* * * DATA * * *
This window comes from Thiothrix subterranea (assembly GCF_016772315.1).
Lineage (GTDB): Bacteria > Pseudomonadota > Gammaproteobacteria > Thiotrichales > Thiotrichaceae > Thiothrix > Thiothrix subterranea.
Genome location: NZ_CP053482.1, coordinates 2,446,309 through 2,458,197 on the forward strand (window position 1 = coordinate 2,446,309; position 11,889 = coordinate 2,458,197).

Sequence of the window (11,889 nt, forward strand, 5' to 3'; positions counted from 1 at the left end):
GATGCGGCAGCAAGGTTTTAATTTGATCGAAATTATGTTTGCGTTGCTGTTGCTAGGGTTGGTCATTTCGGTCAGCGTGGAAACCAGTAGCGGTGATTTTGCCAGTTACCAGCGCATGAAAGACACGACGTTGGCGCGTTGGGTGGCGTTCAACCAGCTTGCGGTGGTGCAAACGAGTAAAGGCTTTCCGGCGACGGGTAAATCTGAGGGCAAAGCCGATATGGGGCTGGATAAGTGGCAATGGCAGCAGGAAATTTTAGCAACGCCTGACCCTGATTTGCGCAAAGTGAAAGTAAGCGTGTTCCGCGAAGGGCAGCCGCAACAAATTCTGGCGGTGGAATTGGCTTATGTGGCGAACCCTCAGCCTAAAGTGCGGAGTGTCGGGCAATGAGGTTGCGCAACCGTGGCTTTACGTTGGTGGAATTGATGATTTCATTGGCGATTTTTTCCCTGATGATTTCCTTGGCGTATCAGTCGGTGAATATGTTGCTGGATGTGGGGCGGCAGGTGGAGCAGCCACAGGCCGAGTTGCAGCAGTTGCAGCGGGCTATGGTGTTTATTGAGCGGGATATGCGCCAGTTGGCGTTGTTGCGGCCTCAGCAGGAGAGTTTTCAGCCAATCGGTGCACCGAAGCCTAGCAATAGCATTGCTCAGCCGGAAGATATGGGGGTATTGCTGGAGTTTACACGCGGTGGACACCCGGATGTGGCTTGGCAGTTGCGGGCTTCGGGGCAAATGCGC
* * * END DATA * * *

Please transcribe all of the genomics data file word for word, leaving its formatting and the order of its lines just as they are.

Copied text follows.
This window comes from Thiothrix subterranea (assembly GCF_016772315.1).
Lineage (GTDB): Bacteria > Pseudomonadota > Gammaproteobacteria > Thiotrichales > Thiotrichaceae > Thiothrix > Thiothrix subterranea.
Genome location: NZ_CP053482.1, coordinates 2,446,309 through 2,458,197 on the forward strand (window position 1 = coordinate 2,446,309; position 11,889 = coordinate 2,458,197).

Sequence of the window (11,889 nt, forward strand, 5' to 3'; positions counted from 1 at the left end):
GATGCGGCAGCAAGGTTTTAATTTGATCGAAATTATGTTTGCGTTGCTGTTGCTAGGGTTGGTCATTTCGGTCAGCGTGGAAACCAGTAGCGGTGATTTTGCCAGTTACCAGCGCATGAAAGACACGACGTTGGCGCGTTGGGTGGCGTTCAACCAGCTTGCGGTGGTGCAAACGAGTAAAGGCTTTCCGGCGACGGGTAAATCTGAGGGCAAAGCCGATATGGGGCTGGATAAGTGGCAATGGCAGCAGGAAATTTTAGCAACGCCTGACCCTGATTTGCGCAAAGTGAAAGTAAGCGTGTTCCGCGAAGGGCAGCCGCAACAAATTCTGGCGGTGGAATTGGCTTATGTGGCGAACCCTCAGCCTAAAGTGCGGAGTGTCGGGCAATGAGGTTGCGCAACCGTGGCTTTACGTTGGTGGAATTGATGATTTCATTGGCGATTTTTTCCCTGATGATTTCCTTGGCGTATCAGTCGGTGAATATGTTGCTGGATGTGGGGCGGCAGGTGGAGCAGCCACAGGCCGAGTTGCAGCAGTTGCAGCGGGCTATGGTGTTTATTGAGCGGGATATGCGCCAGTTGGCGTTGTTGCGGCCTCAGCAGGAGAGTTTTCAGCCAATCGGTGCACCGAAGCCTAGCAATAGCATTGCTCAGCCGGAAGATATGGGGGTATTGCTGGAGTTTACACGCGGTGGACACCCGGATGTGGCTTGGCAGTTGCGGGCTTCGGGGCAAATGCGC